Version 1.4 of InfoSphere BigInsights brings support for Cloudera Distributions of Apache Hadoop (CDH). This allows enterprises to either run BigInsights with the IBM provided Apache Hadoop distribution or to deploy to a Cloudera CDH cluster. On the other hand, Cloudera CDH users can now take advantage of enterprise-class features such as text analytics, user-friendly data manipulation and exploration, and developer tools available in BigInsights.


If you want to join the Big Data Developer Day participants, you might want to get a
first-hand experience by either getting the free version — InfoSphere BigInsights Basic Edition or whet your appetite with the Hadoop and Big Data courses on

Thursday, June 7, 2012

Why am I envious of Big Data geeks in the Valley?

  1. Hacking your way through Big Data and taking pride with Hadoop on your tool belt?
  2. Also living in the Silicon Valley? Or among the Hadoop Summit attendees?

Did you just answer yes to both questions?!?

Well then, I'm a bit envious of you because next week, Silicon Valley is the place to be for us, Hadoop and Big Data geeks. Next week, the concentration of Big Data talent will be so high in the Valley that I tend to agree with Leon on this one:

I am always envious of the people who live in Silicon Valley. It is not the California weather that I crave though it is nice. If you like technology there never seems to be a shortage of meetups, conferences and all around interesting events.

First, on June 13th and 14th, Yahoo and Hortonworks team up to bring you a Hadoop Summit with an attractive agenda and speaker list. So many tracks, so many speakers, so many talks, that I’m not even going to mention them myself; just head over and whet your appetite. :)

The very next day, June 15th, IBM is inviting people over for a free (breakfast and lunch provided) Big Data Developer Day. The day will blend in both hands on labs and interactive discussions with the opportunity to meet other technical folks and exchange knowledge.

If you are interested in

  • Hadoop scripting,
  • real time in-memory analytics,
  • Big Data for social media,
  • log analytics,
  • Big Data in general

June 15th is your full day of time well spent with senior technical leaders of our Big Data development team.

So, if you are in the Valley and you have the day available to invest it in your Hadoop and Big Data skills, I recommend you register as the number of participants is limited.

Monday, February 13, 2012

Ruby 1.9.3 via RVM on Mac OSX Lion: Success Story

Ruby 1.9.3: freakin' fast bro!
That fast!

After a long time away from Rails and Ruby, I roll up my sleeves today and try to figure out what I’ve missed lately:

  • first, Rails 3.2 proves to be engineered to work faster in dev mode, by now incorporating the Active Reload gem by default.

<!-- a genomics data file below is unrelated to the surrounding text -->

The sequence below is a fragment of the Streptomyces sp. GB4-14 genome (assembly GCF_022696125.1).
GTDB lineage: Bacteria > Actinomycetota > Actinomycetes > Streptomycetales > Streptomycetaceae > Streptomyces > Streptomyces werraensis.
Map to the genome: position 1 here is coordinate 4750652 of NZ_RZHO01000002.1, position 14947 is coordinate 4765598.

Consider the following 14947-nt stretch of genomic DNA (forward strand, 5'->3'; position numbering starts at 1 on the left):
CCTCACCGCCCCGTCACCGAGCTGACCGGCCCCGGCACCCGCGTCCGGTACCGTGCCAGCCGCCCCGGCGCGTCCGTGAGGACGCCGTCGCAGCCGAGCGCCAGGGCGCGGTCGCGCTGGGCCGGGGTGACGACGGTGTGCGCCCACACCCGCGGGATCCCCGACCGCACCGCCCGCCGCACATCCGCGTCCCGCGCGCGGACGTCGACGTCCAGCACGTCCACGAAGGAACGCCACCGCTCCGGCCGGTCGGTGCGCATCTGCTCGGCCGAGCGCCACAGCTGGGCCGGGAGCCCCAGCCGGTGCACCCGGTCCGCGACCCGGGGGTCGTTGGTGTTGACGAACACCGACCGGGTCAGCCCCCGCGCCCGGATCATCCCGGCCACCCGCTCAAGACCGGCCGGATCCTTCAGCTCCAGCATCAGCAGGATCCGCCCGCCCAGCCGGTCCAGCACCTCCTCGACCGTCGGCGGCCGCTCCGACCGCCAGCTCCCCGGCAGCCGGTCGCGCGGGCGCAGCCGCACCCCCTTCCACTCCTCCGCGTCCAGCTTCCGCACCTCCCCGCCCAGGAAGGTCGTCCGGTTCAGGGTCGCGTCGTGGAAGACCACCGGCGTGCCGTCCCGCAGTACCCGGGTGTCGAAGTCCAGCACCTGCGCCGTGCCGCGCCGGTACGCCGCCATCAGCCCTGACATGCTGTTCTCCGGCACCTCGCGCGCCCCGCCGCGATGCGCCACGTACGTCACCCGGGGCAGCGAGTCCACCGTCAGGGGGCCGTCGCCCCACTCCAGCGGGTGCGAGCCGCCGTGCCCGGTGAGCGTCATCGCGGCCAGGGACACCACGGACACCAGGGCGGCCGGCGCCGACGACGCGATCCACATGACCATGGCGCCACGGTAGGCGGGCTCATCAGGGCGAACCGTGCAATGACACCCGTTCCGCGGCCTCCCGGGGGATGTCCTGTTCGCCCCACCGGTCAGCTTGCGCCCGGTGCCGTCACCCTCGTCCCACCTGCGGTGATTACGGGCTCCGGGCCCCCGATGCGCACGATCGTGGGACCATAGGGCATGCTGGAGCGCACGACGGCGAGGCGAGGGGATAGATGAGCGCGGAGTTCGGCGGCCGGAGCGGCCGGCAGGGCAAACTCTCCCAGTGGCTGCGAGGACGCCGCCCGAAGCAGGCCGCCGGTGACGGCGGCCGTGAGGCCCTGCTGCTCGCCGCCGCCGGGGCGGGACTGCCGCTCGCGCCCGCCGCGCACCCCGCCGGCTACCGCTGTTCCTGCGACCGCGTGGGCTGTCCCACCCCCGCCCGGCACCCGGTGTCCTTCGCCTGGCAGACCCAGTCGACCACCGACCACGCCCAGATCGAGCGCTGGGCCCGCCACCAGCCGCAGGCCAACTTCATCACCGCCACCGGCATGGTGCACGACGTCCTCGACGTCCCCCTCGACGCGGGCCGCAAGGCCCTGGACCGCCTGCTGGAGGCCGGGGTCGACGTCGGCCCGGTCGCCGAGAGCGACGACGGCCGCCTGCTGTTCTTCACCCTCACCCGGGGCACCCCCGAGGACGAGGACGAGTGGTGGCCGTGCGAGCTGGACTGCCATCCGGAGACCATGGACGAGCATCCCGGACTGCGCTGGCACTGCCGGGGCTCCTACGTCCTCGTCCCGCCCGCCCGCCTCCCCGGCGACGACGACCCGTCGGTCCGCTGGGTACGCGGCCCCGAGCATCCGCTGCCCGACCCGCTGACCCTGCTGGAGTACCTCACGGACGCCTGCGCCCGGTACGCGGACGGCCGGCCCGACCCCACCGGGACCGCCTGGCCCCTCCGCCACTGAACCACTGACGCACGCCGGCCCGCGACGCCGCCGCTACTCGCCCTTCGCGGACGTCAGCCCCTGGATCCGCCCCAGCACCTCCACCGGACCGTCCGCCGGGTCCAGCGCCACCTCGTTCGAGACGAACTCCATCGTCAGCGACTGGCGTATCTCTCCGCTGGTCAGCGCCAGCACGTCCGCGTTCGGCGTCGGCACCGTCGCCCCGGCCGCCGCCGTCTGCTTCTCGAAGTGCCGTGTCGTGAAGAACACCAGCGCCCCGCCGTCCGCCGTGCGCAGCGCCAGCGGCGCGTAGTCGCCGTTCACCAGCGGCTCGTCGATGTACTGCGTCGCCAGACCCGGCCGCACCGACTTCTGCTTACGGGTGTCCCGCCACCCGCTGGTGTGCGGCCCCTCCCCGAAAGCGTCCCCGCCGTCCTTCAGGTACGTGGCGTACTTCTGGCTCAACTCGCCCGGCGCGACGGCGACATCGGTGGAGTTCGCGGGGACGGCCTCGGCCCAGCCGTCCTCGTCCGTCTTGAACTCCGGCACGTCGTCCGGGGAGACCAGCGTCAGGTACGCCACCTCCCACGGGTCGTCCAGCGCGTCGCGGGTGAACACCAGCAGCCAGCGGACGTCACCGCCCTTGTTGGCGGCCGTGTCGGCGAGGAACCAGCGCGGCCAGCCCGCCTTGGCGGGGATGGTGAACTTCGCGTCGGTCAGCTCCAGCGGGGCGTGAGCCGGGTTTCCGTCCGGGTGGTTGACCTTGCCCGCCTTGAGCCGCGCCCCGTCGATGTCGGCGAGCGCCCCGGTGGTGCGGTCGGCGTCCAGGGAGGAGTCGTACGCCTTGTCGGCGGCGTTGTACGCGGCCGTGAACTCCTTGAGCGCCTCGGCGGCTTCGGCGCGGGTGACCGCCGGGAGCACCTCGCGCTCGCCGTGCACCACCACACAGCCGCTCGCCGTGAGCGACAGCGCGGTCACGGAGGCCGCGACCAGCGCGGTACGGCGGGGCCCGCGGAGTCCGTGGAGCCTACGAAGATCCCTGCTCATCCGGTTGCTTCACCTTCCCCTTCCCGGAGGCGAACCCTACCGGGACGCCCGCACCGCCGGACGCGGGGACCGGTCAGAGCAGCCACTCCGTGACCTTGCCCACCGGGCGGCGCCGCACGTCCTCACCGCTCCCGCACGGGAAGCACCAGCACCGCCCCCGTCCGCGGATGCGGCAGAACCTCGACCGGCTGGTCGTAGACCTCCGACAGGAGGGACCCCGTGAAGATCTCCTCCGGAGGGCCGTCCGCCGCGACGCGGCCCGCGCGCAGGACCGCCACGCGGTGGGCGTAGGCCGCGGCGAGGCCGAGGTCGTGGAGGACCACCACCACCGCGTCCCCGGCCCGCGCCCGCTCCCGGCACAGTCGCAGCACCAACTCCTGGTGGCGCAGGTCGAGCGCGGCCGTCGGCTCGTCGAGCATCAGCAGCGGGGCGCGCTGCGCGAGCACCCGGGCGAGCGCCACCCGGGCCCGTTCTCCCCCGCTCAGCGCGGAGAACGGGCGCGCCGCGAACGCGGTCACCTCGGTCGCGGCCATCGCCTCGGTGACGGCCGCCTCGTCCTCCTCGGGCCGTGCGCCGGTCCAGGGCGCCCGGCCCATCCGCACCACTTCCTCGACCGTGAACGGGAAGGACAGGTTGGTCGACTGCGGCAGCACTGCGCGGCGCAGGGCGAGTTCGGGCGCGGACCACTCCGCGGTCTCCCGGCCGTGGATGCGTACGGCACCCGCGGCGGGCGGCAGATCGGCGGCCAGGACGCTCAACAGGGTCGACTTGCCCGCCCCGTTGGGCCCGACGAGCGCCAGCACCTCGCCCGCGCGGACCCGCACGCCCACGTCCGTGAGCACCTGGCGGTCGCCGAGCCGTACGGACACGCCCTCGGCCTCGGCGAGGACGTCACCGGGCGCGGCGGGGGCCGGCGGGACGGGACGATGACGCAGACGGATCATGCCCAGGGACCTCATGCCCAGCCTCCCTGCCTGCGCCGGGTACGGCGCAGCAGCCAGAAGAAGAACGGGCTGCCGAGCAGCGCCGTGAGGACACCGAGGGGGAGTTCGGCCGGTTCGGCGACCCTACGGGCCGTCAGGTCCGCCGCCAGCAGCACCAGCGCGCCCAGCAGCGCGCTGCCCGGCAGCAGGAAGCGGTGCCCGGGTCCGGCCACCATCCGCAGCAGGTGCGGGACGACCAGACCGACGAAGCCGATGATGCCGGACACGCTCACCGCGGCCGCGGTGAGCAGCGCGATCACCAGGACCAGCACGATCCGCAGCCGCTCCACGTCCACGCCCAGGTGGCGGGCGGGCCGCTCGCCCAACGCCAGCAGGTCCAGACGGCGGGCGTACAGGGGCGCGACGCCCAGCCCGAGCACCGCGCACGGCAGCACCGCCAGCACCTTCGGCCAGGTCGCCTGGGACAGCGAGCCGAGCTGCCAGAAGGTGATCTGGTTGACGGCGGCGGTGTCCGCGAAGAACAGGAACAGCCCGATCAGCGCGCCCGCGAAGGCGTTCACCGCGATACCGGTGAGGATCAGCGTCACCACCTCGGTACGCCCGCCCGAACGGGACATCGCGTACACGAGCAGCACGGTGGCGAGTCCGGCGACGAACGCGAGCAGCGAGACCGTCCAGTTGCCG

• then reading some more, Ruby 1.9.3 bubbles up — it’s freaking fast bro!

Great news, time for our good old friend RVM:

  1. $ rvm get head
  2. $ rvm reload
  3. $ rvm install 1.9.3

But wait…

The Problem

Installing Ruby from source to: /Users/marius/.rvm/rubies/ruby-1.9.3-p0, this may take a while depending on your cpu(s)...

ruby-1.9.3-p0 - #fetching 
ruby-1.9.3-p0 - #extracted to /Users/marius/.rvm/src/ruby-1.9.3-p0 (already extracted)
Fetching yaml-0.1.4.tar.gz to /Users/marius/.rvm/archives
Extracting yaml-0.1.4.tar.gz to /Users/marius/.rvm/src
Configuring yaml in /Users/marius/.rvm/src/yaml-0.1.4.
Compiling yaml in /Users/marius/.rvm/src/yaml-0.1.4.
Installing yaml to /Users/marius/.rvm/usr
ruby-1.9.3-p0 - #configuring 
ERROR: Error running ' ./configure --prefix=/Users/marius/.rvm/rubies/ruby-1.9.3-p0 --enable-shared --disable-install-doc --with-libyaml-dir=/Users/marius/.rvm/usr ', please read /Users/marius/.rvm/log/ruby-1.9.3-p0/configure.log
ERROR: There has been an error while running configure. Halting the installation.

The installer fails with an error message including checking whether the C compiler works... no even with Xcode 4.2 available.

The Wrong Path

Checked configure.log, found all the questions on SO and went for the fast solution:

$ rvm reinstall 1.9.3 --with-gcc=clang

which didn’t work for me!

The Solution

Following mpapis’ advice, I downloaded the GCC Installer for OSX 10.7+, v2, by Kenneth Reitz, and a simple

$ rvm reinstall 1.9.3

did the trick! So I was happy to jump to the next step:

$ rvm --default use 1.9.3

The Bonus

Downloading and installing the massive Xcode tool suite (2.5GB!!!) is a huge hassle if you just want GCC and related tools.

The osx-gcc-installer includes the essential compilers:

  • GCC
  • LLVM
  • Clang
  • Developer CLI Tools (purge, etc)
  • DevSDK (headers, etc)

Therefore, since I’m not planning to use Xcode for other reasons, I simply removed it:

$ sudo /Developer/Library/uninstall-devtools –mode=all

If the Rails install fails with a message along these lines:

ERROR:  Error installing rails:
 ERROR: Failed to build gem native extension.

        /Users/marius/.rvm/rubies/ruby-1.9.3-p0/bin/ruby extconf.rb
creating Makefile

sh: make: command not found
don't worry, just run the GCC Installer once again.